If you intend to rent out your property for a longer period of time, you can apply for consent to let while converting your home loan to a buy-to-let mortgage.

When might I need consent to let?

There’s a few reasons why you might need consent to let. Usually, in these circumstances, lenders are happy to help:

  • You need to temporarily move for work or have accepted a short-term work contract overseas.
  • You’re moving in with a partner and want to rent out your existing home while waiting to sell it.
  • You’re going travelling for a few months.
  • You’re moving in with a relative who needs care.
  • You’re a member of the armed forces and have a tour of duty in another country.

Am I eligible for consent to let?

When you apply for consent to let, it’s not guaranteed that permission will be granted. There’s usually a few conditions that you’ll need to meet. For example, your mortgage lender might insist on the following:

  • Your mortgage payments need to be up to date and paid on time with no arrears.
  • You must agree to rent out your property on an assured shorthold tenancy.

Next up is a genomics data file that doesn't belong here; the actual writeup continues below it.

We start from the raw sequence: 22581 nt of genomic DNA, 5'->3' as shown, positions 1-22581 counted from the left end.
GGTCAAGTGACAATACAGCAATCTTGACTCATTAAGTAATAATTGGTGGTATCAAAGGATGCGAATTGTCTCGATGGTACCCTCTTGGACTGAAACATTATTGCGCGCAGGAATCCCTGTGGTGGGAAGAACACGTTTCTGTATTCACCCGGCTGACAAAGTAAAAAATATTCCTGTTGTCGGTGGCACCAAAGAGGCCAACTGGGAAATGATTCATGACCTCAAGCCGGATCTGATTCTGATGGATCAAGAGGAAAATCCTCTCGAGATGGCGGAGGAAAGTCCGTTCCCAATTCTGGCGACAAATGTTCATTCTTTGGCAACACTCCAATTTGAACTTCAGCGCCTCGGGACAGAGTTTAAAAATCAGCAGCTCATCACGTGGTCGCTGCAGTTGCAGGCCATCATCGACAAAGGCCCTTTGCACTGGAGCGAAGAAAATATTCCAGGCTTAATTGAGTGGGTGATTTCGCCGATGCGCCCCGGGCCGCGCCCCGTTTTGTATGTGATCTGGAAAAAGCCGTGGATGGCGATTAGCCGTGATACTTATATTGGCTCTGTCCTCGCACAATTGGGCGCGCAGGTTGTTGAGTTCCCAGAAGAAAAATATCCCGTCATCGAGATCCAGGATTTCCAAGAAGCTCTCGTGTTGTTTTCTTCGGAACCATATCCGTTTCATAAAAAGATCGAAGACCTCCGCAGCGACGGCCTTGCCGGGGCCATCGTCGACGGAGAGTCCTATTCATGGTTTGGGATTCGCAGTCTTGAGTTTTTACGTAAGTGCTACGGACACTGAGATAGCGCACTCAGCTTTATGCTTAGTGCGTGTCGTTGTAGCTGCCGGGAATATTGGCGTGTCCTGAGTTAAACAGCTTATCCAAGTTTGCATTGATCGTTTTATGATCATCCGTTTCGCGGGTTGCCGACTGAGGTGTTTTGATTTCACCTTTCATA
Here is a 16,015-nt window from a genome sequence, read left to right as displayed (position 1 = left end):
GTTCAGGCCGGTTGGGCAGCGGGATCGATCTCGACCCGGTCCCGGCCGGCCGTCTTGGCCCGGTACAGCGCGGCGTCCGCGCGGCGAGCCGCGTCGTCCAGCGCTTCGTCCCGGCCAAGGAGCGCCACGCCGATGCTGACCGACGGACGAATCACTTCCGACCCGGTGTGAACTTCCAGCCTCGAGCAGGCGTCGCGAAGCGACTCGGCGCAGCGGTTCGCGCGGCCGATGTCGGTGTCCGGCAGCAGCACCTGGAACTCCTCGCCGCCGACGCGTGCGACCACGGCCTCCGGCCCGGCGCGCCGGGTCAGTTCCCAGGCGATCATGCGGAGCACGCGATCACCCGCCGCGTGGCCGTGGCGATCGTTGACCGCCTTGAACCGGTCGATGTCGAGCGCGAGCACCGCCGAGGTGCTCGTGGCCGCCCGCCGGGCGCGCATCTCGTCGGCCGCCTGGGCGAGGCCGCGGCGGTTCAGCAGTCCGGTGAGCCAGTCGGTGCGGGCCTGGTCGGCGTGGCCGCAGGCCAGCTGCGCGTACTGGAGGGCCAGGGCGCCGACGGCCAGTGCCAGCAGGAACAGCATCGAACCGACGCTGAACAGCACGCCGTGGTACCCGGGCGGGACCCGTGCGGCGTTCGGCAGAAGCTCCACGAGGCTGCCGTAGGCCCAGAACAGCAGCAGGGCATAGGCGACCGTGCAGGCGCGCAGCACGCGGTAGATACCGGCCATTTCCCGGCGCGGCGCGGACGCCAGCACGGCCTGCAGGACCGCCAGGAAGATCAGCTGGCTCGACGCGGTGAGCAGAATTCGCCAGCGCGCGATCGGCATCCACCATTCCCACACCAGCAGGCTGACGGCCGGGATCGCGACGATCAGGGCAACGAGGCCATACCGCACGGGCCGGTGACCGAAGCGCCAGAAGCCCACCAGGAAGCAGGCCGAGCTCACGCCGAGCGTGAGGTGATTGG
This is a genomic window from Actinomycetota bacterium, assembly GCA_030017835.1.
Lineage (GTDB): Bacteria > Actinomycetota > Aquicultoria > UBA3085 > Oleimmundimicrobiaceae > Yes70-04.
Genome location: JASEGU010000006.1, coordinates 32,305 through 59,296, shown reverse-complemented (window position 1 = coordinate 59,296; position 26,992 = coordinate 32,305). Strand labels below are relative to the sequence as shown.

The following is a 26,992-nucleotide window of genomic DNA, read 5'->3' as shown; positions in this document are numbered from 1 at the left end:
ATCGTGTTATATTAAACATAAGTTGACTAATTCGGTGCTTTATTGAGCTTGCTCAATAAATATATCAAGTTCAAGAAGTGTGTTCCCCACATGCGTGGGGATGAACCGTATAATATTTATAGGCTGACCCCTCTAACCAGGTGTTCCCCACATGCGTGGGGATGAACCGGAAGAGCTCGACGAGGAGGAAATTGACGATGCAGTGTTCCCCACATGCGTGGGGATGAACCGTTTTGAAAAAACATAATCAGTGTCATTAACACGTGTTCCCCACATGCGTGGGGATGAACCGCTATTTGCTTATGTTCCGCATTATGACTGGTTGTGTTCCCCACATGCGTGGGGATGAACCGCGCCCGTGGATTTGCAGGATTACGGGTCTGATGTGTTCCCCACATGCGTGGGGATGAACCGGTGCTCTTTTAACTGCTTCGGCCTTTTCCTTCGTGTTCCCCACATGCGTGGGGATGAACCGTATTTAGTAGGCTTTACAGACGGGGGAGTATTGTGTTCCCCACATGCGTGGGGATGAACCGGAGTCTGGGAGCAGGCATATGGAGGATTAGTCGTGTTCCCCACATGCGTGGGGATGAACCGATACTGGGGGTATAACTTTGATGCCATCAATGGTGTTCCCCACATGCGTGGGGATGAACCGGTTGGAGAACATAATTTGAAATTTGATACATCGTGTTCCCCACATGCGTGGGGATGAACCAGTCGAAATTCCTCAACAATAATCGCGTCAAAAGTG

• You can only rent out your property on one tenancy agreement.
  • You can’t apply to borrow more on the property while it’s being rented out.
  • You must tell your home insurance provider about the new mortgage arrangement as it could affect your cover.

There might be other conditions as well, depending on the lender. For example:

  • You might only be able to apply for consent to let if you’ve held a mortgage with them for at least six months.
  • No multiple tenancies, and a maximum number of tenants on one agreement – for example, up to five people.
  • You might need a certain level of equity in your home – for example, at least 25%.
  • You might need to meet a minimum income threshold.

Can I get consent to let on a Help to Buy mortgage?

It’s highly unlikely you’ll get permission to sublet a property on a Help to Buy mortgage. One of the clauses under the Government’s Help to Buy Equity Loan Scheme is that you’re not allowed to rent out your property.

If you want to sublet, you’ll need to pay back the Help to Buy equity loan first. The only possible exceptions are members of the Armed Forces who are away from home on a tour of duty. In exceptional circumstances like these, permission to sublet may be considered.

Can I rent my property to family?

It can depend on the lender. Some mortgage providers won’t give consent to let for family and you may need to apply for a specialist family buy-to-let mortgage.